Today was our last jump school before Full Gallop this weekend, and I was determined that it would not be like our jump schools before. There would be no helpless clinging as Pop went left and fit in a stride and had to make a huge effort to clear a 2’3” fence. There would be no lack of planning before and after the fence. I wouldn’t say “go, go, go” until 3 strides out and then stop riding. I would be clear and concise with my aids, correct in my position, crisp in my turns and approaches. I would be completely sure of myself as we headed to each fence, keeping my leg on even if the distance didn’t look like it would materialize. I would RIDE him. Enough is enough, self. Get over your fear and just DO it.
So I did.
I can’t help but be proud of our effort today. I finally broke through this pattern I’d gotten myself into of being a passive, non-assertive rider. Sure, he’ll cart me over anything, but will it be correct, pleasing to watch, fun? It hasn’t been so far. I’ve been frustrated and down after every jump school to this point. I have a nice horse who has a big heart and I was literally throwing it down the toilet with my riding.
Today, I was absolutely going to “git r done”. Eventing is not about looking poised and pretty getting 5 strides down the outside line. This is a bonus, but first and foremost your horse must be forward, straight, and listening to you as you approach a stadium fence. If he’s on the wrong lead, you kick on. If he’s looky at the fence, you funnel him in and kick on. If he’s losing momentum in the turn, you kick on and go forward out of the turn. I don’t know where I lost my nerve and confidence to kick on, but at some point I did. Pop is here to remind me what it feels like to RIDE.
It wasn’t perfect. We had several hiccups and several bad distances that resulted in poor jumping efforts. We missed several lead changes and blew at least one turn. But I’ll be darned if we didn’t have a course of 3 fences that felt absolutely perfect. Where I rode up, forward and straight and we were finally on the same page. Wow, what an amazing feeling on this dynamite little horse.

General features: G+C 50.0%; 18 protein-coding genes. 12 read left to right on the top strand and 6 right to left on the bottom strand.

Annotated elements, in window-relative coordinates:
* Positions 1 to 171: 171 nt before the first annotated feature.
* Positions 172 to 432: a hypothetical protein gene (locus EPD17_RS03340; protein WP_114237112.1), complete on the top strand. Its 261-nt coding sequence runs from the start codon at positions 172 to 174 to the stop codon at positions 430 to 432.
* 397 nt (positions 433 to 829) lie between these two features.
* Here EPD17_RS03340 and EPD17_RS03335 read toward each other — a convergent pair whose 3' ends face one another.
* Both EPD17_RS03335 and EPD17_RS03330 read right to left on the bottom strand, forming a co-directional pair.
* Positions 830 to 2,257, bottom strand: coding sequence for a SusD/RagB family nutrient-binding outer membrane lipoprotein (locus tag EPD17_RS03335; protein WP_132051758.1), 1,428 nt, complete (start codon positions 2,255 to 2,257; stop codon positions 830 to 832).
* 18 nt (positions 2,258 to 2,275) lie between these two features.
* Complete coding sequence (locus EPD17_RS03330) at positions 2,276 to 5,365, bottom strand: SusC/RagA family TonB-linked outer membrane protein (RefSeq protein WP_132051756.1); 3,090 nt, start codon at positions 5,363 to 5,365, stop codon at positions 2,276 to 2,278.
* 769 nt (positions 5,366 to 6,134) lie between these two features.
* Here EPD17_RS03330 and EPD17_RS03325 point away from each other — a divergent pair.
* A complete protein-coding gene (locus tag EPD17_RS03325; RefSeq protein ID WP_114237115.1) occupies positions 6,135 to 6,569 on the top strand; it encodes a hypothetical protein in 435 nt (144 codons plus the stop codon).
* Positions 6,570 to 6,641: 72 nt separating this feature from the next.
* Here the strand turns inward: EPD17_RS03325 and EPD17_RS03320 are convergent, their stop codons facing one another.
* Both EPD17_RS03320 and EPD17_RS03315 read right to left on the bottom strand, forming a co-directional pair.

Now I know I CAN do it. I CAN.
Oh, and I love the Amerigo. It’s flap is just forward enough for my long leg and it’s the comfiest saddle in the world. I know the saddle doesn’t necessarily make you a better rider but when you’re not fighting your saddle for your position, it certainly helps! We’ll add it to the list of Things R’s Future Rich Husband Will Buy Her.
Went to the tack store to get last minute items (hair nets and boot socks) and my breeches and potential new show coat are in the mail and should be here by Thursday. Boots are getting more and more broken in with each day! I still need to learn my dressage test, clip Pop up, and fill out my medical armband…among 500 other things I need to do before Friday morning. I’m so excited to be back on the road again. Trunks are packed, stud kit is ready to go….just have a bunch more cleaning and packing to do in these next couple of days.
Started working with Champ’s big sister, Bonita, tonight. I just started teaching a young girl on her last weekend and her goal is to start taking her to jumper shows. I’m hoping to find the time to work with both her and Champ 2-3 times each week. Tonight was a good first session…she has a very workmanlike attitude and is quite smart. We just w/t/c and trotted a small fence to get a feel for each other. She is actually pretty nice to the base of a fence and although her canter definitely needs work, I’m sure a lot of it is lack of strength and using the correct muscles. Champ was quite offended that I didn’t work him tonight but he was such a star last night and I was running out of daylight. I will be clinging desperately to these last days of summer before it gets cold and dark outside *sad face*
Til next time!